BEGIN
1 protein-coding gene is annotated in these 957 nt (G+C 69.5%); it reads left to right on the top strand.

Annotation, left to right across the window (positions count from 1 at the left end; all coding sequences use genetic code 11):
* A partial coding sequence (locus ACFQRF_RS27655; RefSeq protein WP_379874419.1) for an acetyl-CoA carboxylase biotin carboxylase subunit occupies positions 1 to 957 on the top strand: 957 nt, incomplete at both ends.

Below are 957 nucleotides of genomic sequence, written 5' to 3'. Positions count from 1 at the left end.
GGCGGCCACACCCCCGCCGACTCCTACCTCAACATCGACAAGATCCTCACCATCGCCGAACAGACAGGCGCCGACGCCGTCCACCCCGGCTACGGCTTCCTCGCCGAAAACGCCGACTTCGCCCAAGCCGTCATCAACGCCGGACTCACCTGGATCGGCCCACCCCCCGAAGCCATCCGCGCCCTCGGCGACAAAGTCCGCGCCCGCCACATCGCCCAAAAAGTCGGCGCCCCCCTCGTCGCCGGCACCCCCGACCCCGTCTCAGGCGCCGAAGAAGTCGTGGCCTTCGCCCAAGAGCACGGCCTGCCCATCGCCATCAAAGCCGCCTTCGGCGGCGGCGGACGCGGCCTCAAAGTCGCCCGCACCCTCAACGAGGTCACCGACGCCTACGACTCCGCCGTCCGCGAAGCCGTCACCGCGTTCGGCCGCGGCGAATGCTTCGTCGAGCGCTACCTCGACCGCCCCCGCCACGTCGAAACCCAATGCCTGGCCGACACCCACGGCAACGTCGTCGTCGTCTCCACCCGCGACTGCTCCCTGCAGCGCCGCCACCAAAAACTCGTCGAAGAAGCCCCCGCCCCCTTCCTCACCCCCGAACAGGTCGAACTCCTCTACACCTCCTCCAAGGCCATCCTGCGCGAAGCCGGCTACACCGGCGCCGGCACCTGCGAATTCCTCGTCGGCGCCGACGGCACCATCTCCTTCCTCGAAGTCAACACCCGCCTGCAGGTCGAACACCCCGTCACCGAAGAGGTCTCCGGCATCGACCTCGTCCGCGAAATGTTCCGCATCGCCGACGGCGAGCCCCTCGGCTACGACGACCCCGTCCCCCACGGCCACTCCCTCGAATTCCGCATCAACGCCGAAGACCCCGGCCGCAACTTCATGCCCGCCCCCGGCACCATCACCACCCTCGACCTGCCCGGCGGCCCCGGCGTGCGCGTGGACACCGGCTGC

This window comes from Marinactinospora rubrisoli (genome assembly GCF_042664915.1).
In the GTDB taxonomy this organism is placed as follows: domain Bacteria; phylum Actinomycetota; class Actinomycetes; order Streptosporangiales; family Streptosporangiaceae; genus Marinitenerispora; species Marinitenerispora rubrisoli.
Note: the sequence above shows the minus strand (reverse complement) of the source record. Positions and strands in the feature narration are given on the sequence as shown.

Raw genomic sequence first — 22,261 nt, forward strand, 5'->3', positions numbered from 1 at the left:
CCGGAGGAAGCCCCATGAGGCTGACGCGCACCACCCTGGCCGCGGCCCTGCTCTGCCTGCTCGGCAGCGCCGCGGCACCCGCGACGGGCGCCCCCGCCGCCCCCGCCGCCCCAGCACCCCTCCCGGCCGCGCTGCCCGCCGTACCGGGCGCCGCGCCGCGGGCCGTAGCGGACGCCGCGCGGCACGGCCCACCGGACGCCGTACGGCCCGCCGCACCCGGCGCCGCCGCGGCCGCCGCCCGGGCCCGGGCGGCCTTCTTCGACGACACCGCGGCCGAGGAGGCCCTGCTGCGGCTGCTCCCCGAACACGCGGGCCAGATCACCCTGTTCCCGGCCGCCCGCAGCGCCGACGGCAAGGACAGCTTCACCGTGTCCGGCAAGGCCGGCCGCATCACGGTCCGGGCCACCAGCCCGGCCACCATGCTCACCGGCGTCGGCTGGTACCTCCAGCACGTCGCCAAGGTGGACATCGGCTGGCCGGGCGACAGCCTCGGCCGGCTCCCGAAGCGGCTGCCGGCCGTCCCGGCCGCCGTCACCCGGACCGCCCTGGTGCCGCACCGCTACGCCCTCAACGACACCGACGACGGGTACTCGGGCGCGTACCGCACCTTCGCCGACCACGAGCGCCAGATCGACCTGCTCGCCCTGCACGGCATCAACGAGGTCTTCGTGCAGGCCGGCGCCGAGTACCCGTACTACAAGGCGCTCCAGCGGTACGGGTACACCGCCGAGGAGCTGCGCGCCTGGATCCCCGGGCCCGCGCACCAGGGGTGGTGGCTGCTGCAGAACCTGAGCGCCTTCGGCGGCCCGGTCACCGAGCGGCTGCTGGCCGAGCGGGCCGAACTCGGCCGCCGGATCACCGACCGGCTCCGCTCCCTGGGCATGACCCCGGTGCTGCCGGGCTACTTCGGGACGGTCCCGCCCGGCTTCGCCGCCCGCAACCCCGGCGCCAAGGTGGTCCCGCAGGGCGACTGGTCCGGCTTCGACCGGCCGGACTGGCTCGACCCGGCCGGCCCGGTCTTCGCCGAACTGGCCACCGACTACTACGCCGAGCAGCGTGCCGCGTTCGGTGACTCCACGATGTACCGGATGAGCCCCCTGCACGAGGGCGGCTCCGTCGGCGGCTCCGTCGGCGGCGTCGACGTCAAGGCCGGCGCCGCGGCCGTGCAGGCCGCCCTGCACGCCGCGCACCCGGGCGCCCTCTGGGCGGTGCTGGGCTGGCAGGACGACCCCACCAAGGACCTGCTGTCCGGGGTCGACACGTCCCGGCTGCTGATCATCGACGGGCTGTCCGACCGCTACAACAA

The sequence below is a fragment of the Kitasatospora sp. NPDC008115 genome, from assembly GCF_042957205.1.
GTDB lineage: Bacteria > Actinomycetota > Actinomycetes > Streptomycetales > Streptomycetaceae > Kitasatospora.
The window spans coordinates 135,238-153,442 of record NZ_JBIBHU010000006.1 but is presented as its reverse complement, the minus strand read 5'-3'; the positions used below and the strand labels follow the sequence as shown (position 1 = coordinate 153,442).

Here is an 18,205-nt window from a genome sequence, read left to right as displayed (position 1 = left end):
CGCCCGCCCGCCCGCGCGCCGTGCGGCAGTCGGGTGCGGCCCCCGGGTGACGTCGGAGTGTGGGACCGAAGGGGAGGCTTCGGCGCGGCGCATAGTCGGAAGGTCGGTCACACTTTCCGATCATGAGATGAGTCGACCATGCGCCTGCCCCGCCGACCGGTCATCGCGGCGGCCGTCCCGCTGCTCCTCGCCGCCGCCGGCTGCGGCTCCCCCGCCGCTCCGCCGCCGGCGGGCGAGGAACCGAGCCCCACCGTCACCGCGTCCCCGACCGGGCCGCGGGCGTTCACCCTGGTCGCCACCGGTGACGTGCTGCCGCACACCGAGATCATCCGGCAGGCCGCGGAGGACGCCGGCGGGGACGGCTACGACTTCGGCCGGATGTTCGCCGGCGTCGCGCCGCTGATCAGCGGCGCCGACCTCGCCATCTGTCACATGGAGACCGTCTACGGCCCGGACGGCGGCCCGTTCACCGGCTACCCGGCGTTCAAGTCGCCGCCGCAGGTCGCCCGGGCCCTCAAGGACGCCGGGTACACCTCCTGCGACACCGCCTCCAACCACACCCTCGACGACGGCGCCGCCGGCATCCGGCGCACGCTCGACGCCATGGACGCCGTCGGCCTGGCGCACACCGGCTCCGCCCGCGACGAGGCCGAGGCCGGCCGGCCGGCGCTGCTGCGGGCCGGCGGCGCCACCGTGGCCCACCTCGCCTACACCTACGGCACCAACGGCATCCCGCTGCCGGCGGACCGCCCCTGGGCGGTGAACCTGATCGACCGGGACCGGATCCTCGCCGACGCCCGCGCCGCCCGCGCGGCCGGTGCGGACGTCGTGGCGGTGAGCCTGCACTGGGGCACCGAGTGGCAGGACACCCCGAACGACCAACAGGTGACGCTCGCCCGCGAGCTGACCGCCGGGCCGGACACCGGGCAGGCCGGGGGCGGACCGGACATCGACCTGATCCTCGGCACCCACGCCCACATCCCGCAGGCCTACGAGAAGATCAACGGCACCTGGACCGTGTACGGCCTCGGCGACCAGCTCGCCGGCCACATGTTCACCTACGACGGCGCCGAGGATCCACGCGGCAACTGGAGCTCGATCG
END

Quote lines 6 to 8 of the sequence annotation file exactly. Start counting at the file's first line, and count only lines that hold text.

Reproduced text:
This window comes from Marinactinospora rubrisoli (genome assembly GCF_042664915.1).
In the GTDB taxonomy this organism is placed as follows: domain Bacteria; phylum Actinomycetota; class Actinomycetes; order Streptosporangiales; family Streptosporangiaceae; genus Marinitenerispora; species Marinitenerispora rubrisoli.
Note: the sequence above shows the minus strand (reverse complement) of the source record. Positions and strands in the feature narration are given on the sequence as shown.